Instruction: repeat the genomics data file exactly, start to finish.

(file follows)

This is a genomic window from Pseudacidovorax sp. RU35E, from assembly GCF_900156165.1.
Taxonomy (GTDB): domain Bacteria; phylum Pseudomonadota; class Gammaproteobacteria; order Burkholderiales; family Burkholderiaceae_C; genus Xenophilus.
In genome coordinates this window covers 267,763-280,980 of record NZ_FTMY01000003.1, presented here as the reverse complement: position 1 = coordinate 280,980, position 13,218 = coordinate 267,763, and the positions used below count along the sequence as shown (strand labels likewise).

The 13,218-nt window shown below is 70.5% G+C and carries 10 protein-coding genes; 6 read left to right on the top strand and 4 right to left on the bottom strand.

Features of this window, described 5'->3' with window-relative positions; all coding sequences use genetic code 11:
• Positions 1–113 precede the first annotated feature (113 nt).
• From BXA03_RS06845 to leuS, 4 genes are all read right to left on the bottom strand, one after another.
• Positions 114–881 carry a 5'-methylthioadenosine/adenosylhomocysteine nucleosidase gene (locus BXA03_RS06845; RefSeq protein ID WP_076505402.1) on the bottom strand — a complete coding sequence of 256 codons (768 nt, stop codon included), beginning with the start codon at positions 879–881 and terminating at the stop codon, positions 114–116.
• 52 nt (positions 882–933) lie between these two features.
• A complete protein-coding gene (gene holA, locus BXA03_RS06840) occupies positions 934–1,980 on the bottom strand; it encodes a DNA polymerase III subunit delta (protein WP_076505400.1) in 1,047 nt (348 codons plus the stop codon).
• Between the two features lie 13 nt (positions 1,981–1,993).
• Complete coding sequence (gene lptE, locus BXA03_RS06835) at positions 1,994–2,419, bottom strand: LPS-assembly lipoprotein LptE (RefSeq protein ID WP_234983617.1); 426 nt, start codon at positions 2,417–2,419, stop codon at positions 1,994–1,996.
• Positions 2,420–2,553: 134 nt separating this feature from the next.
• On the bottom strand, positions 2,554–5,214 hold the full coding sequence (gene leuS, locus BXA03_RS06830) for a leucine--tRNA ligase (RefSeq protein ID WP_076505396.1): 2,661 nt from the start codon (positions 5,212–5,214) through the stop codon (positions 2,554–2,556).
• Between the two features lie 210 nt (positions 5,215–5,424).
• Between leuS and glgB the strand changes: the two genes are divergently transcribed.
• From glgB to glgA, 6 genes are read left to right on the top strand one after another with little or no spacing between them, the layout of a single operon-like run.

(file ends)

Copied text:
This is a genomic window from Pseudacidovorax sp. RU35E, from assembly GCF_900156165.1.
Taxonomy (GTDB): domain Bacteria; phylum Pseudomonadota; class Gammaproteobacteria; order Burkholderiales; family Burkholderiaceae_C; genus Xenophilus.
In genome coordinates this window covers 267,763-280,980 of record NZ_FTMY01000003.1, presented here as the reverse complement: position 1 = coordinate 280,980, position 13,218 = coordinate 267,763, and the positions used below count along the sequence as shown (strand labels likewise).

The 13,218-nt window shown below is 70.5% G+C and carries 10 protein-coding genes; 6 read left to right on the top strand and 4 right to left on the bottom strand.

Features of this window, described 5'->3' with window-relative positions; all coding sequences use genetic code 11:
• Positions 1–113 precede the first annotated feature (113 nt).
• From BXA03_RS06845 to leuS, 4 genes are all read right to left on the bottom strand, one after another.
• Positions 114–881 carry a 5'-methylthioadenosine/adenosylhomocysteine nucleosidase gene (locus BXA03_RS06845; RefSeq protein ID WP_076505402.1) on the bottom strand — a complete coding sequence of 256 codons (768 nt, stop codon included), beginning with the start codon at positions 879–881 and terminating at the stop codon, positions 114–116.
• 52 nt (positions 882–933) lie between these two features.
• A complete protein-coding gene (gene holA, locus BXA03_RS06840) occupies positions 934–1,980 on the bottom strand; it encodes a DNA polymerase III subunit delta (protein WP_076505400.1) in 1,047 nt (348 codons plus the stop codon).
• Between the two features lie 13 nt (positions 1,981–1,993).
• Complete coding sequence (gene lptE, locus BXA03_RS06835) at positions 1,994–2,419, bottom strand: LPS-assembly lipoprotein LptE (RefSeq protein ID WP_234983617.1); 426 nt, start codon at positions 2,417–2,419, stop codon at positions 1,994–1,996.
• Positions 2,420–2,553: 134 nt separating this feature from the next.
• On the bottom strand, positions 2,554–5,214 hold the full coding sequence (gene leuS, locus BXA03_RS06830) for a leucine--tRNA ligase (RefSeq protein ID WP_076505396.1): 2,661 nt from the start codon (positions 5,212–5,214) through the stop codon (positions 2,554–2,556).
• Between the two features lie 210 nt (positions 5,215–5,424).
• Between leuS and glgB the strand changes: the two genes are divergently transcribed.
• From glgB to glgA, 6 genes are read left to right on the top strand one after another with little or no spacing between them, the layout of a single operon-like run.